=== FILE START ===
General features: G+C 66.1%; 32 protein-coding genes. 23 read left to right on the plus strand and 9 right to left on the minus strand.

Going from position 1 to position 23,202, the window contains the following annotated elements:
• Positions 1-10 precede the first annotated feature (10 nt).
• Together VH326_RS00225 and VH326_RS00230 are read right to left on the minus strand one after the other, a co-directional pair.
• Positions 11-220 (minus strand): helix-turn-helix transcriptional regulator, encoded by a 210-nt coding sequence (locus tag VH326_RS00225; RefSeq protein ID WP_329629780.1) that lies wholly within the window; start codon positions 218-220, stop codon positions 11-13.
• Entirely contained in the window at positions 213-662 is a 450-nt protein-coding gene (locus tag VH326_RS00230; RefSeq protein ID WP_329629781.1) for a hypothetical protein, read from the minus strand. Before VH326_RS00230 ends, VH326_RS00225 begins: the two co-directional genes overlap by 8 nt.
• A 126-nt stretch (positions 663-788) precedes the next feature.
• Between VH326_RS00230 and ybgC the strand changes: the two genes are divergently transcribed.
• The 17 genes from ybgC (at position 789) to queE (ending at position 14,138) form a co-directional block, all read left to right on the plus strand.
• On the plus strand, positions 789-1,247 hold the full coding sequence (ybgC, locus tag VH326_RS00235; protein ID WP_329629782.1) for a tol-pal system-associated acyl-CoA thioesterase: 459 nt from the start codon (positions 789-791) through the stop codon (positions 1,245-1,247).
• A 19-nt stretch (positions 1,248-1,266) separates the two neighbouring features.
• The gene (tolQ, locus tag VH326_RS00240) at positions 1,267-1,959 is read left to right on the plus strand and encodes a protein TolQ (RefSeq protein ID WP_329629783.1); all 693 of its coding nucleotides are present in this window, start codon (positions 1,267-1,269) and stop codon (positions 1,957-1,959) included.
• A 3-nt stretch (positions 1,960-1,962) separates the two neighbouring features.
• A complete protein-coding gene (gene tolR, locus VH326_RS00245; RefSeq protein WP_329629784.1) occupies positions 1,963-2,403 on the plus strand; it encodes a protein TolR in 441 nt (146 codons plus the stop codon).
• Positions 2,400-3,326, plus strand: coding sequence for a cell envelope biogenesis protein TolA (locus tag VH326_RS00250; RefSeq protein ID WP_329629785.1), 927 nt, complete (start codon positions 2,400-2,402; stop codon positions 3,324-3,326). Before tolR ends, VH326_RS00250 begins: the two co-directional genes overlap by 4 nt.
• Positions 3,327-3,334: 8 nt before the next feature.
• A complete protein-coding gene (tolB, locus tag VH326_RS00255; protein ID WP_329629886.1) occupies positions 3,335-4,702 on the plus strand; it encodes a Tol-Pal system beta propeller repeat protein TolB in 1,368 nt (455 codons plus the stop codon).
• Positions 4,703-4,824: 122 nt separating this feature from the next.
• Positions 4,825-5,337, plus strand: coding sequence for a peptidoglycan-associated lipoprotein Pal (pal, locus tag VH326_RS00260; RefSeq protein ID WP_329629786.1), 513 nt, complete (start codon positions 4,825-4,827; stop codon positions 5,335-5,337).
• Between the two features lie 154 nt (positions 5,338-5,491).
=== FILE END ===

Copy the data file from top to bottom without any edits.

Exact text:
General features: G+C 66.1%; 32 protein-coding genes. 23 read left to right on the plus strand and 9 right to left on the minus strand.

Going from position 1 to position 23,202, the window contains the following annotated elements:
• Positions 1-10 precede the first annotated feature (10 nt).
• Together VH326_RS00225 and VH326_RS00230 are read right to left on the minus strand one after the other, a co-directional pair.
• Positions 11-220 (minus strand): helix-turn-helix transcriptional regulator, encoded by a 210-nt coding sequence (locus tag VH326_RS00225; RefSeq protein ID WP_329629780.1) that lies wholly within the window; start codon positions 218-220, stop codon positions 11-13.
• Entirely contained in the window at positions 213-662 is a 450-nt protein-coding gene (locus tag VH326_RS00230; RefSeq protein ID WP_329629781.1) for a hypothetical protein, read from the minus strand. Before VH326_RS00230 ends, VH326_RS00225 begins: the two co-directional genes overlap by 8 nt.
• A 126-nt stretch (positions 663-788) precedes the next feature.
• Between VH326_RS00230 and ybgC the strand changes: the two genes are divergently transcribed.
• The 17 genes from ybgC (at position 789) to queE (ending at position 14,138) form a co-directional block, all read left to right on the plus strand.
• On the plus strand, positions 789-1,247 hold the full coding sequence (ybgC, locus tag VH326_RS00235; protein ID WP_329629782.1) for a tol-pal system-associated acyl-CoA thioesterase: 459 nt from the start codon (positions 789-791) through the stop codon (positions 1,245-1,247).
• A 19-nt stretch (positions 1,248-1,266) separates the two neighbouring features.
• The gene (tolQ, locus tag VH326_RS00240) at positions 1,267-1,959 is read left to right on the plus strand and encodes a protein TolQ (RefSeq protein ID WP_329629783.1); all 693 of its coding nucleotides are present in this window, start codon (positions 1,267-1,269) and stop codon (positions 1,957-1,959) included.
• A 3-nt stretch (positions 1,960-1,962) separates the two neighbouring features.
• A complete protein-coding gene (gene tolR, locus VH326_RS00245; RefSeq protein WP_329629784.1) occupies positions 1,963-2,403 on the plus strand; it encodes a protein TolR in 441 nt (146 codons plus the stop codon).
• Positions 2,400-3,326, plus strand: coding sequence for a cell envelope biogenesis protein TolA (locus tag VH326_RS00250; RefSeq protein ID WP_329629785.1), 927 nt, complete (start codon positions 2,400-2,402; stop codon positions 3,324-3,326). Before tolR ends, VH326_RS00250 begins: the two co-directional genes overlap by 4 nt.
• Positions 3,327-3,334: 8 nt before the next feature.
• A complete protein-coding gene (tolB, locus tag VH326_RS00255; protein ID WP_329629886.1) occupies positions 3,335-4,702 on the plus strand; it encodes a Tol-Pal system beta propeller repeat protein TolB in 1,368 nt (455 codons plus the stop codon).
• Positions 4,703-4,824: 122 nt separating this feature from the next.
• Positions 4,825-5,337, plus strand: coding sequence for a peptidoglycan-associated lipoprotein Pal (pal, locus tag VH326_RS00260; RefSeq protein ID WP_329629786.1), 513 nt, complete (start codon positions 4,825-4,827; stop codon positions 5,335-5,337).
• Between the two features lie 154 nt (positions 5,338-5,491).